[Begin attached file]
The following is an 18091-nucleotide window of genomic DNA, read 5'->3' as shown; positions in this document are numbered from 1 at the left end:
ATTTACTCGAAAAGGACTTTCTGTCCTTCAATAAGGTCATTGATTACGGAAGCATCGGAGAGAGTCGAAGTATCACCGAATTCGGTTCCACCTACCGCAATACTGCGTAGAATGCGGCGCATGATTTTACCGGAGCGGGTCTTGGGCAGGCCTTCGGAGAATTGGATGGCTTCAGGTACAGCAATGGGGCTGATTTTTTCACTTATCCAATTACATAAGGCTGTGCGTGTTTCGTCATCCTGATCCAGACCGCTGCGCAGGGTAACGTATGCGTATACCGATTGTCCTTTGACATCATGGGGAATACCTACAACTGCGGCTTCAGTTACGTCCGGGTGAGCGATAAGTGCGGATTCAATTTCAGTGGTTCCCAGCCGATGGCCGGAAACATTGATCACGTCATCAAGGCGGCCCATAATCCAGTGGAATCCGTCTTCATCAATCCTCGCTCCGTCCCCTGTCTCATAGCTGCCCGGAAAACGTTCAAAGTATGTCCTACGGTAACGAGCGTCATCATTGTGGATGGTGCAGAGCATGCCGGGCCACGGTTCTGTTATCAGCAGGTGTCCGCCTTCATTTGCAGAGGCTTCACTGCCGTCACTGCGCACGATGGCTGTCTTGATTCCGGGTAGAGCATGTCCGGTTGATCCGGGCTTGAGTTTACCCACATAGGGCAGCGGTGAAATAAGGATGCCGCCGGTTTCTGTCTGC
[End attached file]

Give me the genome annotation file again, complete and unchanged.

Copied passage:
The following is an 18091-nucleotide window of genomic DNA, read 5'->3' as shown; positions in this document are numbered from 1 at the left end:
ATTTACTCGAAAAGGACTTTCTGTCCTTCAATAAGGTCATTGATTACGGAAGCATCGGAGAGAGTCGAAGTATCACCGAATTCGGTTCCACCTACCGCAATACTGCGTAGAATGCGGCGCATGATTTTACCGGAGCGGGTCTTGGGCAGGCCTTCGGAGAATTGGATGGCTTCAGGTACAGCAATGGGGCTGATTTTTTCACTTATCCAATTACATAAGGCTGTGCGTGTTTCGTCATCCTGATCCAGACCGCTGCGCAGGGTAACGTATGCGTATACCGATTGTCCTTTGACATCATGGGGAATACCTACAACTGCGGCTTCAGTTACGTCCGGGTGAGCGATAAGTGCGGATTCAATTTCAGTGGTTCCCAGCCGATGGCCGGAAACATTGATCACGTCATCAAGGCGGCCCATAATCCAGTGGAATCCGTCTTCATCAATCCTCGCTCCGTCCCCTGTCTCATAGCTGCCCGGAAAACGTTCAAAGTATGTCCTACGGTAACGAGCGTCATCATTGTGGATGGTGCAGAGCATGCCGGGCCACGGTTCTGTTATCAGCAGGTGTCCGCCTTCATTTGCAGAGGCTTCACTGCCGTCACTGCGCACGATGGCTGTCTTGATTCCGGGTAGAGCATGTCCGGTTGATCCGGGCTTGAGTTTACCCACATAGGGCAGCGGTGAAATAAGGATGCCGCCGGTTTCTGTCTGC